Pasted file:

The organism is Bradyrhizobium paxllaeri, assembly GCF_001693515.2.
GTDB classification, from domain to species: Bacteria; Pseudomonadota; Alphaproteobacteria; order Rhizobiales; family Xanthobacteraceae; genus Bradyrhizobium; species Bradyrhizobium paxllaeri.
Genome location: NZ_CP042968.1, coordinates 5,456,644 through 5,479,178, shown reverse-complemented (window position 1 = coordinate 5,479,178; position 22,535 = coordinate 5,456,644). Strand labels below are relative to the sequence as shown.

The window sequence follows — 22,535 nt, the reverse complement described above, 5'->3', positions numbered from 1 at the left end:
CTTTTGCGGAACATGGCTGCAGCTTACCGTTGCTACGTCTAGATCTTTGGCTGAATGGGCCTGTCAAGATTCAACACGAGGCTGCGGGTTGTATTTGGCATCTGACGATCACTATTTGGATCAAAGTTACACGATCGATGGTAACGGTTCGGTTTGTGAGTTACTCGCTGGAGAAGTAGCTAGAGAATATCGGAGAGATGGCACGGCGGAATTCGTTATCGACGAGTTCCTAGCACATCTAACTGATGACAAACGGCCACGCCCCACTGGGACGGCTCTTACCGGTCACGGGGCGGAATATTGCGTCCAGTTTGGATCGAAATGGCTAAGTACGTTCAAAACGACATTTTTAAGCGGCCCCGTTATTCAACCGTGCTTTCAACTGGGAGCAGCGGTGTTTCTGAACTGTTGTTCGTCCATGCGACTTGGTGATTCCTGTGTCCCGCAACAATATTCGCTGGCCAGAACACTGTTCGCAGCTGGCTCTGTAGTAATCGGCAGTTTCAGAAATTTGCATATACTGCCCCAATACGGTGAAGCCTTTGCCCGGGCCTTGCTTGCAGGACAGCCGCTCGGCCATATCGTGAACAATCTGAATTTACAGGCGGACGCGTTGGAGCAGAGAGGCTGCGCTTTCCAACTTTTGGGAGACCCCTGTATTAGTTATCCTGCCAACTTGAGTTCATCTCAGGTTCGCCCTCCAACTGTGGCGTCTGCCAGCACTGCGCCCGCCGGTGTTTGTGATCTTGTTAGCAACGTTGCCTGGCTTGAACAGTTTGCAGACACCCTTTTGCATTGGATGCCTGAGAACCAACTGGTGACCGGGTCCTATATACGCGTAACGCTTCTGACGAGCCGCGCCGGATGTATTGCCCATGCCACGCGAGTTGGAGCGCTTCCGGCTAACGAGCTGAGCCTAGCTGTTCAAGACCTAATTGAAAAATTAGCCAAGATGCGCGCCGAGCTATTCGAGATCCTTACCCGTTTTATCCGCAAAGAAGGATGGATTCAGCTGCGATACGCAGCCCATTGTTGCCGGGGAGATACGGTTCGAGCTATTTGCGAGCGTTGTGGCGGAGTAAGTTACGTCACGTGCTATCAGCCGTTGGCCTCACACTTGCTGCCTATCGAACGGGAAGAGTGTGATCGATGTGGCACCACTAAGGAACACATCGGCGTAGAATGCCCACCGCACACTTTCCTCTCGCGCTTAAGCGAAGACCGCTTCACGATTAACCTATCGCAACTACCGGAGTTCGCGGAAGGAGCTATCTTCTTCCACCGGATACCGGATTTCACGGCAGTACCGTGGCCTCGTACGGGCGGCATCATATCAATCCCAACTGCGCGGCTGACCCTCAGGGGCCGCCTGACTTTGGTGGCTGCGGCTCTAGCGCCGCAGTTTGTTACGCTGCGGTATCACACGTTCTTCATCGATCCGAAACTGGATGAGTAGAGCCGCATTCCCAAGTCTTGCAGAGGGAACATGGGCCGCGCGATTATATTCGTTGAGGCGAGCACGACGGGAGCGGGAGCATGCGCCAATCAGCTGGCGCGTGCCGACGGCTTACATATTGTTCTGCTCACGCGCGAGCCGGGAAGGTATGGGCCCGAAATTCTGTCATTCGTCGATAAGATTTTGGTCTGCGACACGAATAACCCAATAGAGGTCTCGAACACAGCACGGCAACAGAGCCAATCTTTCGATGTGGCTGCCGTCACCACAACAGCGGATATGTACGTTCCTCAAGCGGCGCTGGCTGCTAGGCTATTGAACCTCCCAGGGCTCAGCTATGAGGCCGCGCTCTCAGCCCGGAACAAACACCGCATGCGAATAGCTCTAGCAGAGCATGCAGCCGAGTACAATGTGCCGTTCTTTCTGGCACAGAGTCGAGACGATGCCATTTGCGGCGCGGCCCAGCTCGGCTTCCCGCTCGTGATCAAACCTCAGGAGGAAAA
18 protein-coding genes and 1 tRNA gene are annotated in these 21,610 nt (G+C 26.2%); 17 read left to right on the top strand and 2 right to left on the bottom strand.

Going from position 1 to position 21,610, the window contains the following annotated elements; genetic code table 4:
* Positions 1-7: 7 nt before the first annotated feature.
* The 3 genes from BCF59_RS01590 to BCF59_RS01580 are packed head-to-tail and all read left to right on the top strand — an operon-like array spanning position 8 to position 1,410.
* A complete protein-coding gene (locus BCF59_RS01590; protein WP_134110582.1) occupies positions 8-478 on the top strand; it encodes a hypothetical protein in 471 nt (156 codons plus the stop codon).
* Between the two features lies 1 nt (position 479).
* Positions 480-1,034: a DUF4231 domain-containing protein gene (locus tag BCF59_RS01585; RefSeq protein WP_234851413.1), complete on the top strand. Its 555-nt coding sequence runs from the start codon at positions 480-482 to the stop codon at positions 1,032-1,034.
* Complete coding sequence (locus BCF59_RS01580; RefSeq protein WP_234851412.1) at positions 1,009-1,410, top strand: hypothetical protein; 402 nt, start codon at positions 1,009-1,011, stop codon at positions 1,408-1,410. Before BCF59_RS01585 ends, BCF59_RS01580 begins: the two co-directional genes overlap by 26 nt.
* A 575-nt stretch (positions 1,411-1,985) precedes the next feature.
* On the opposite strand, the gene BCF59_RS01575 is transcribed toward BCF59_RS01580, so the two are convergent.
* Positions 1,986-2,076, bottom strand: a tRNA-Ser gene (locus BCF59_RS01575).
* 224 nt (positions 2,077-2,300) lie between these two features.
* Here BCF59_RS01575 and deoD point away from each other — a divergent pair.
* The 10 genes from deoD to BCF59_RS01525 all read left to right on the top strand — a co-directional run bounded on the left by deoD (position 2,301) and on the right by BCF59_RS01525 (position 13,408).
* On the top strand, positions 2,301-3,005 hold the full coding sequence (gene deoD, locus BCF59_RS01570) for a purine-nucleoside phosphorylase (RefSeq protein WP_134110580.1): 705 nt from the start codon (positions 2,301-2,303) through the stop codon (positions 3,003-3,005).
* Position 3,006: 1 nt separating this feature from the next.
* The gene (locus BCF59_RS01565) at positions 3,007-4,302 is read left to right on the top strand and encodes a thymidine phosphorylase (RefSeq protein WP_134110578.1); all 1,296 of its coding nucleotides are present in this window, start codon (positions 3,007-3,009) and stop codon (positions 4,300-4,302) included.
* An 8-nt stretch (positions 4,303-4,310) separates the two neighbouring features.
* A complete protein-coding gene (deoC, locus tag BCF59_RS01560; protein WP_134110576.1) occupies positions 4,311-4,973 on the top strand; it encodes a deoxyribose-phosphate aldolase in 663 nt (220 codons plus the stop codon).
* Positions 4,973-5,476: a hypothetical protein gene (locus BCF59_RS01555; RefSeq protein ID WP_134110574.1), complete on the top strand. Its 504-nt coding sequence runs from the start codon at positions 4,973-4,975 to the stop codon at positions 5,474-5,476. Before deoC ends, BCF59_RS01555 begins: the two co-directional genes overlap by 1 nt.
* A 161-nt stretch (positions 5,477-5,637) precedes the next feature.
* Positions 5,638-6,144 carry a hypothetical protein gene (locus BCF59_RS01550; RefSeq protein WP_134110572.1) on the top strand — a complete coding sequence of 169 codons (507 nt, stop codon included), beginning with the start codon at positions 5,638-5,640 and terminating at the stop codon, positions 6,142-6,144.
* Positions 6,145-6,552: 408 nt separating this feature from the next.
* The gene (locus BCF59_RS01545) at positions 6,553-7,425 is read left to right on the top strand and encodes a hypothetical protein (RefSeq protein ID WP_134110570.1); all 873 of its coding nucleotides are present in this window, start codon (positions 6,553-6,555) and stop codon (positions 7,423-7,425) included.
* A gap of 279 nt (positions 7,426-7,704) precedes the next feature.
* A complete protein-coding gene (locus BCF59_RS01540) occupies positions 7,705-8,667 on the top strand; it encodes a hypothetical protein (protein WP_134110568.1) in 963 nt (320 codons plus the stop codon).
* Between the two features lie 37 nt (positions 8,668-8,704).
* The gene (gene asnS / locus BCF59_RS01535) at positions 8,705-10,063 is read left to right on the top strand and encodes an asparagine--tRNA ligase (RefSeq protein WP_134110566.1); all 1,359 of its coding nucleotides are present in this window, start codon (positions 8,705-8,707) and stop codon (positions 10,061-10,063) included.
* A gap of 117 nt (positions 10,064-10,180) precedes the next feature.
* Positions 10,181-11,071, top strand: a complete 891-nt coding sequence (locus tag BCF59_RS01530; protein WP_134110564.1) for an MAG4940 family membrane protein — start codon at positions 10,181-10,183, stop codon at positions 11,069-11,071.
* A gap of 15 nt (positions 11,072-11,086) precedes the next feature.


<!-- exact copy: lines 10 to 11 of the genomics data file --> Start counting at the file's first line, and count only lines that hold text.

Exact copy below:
* A complete protein-coding gene (locus BCF59_RS01590; protein WP_134110582.1) occupies positions 8-478 on the top strand; it encodes a hypothetical protein in 471 nt (156 codons plus the stop codon).
* Between the two features lies 1 nt (position 479).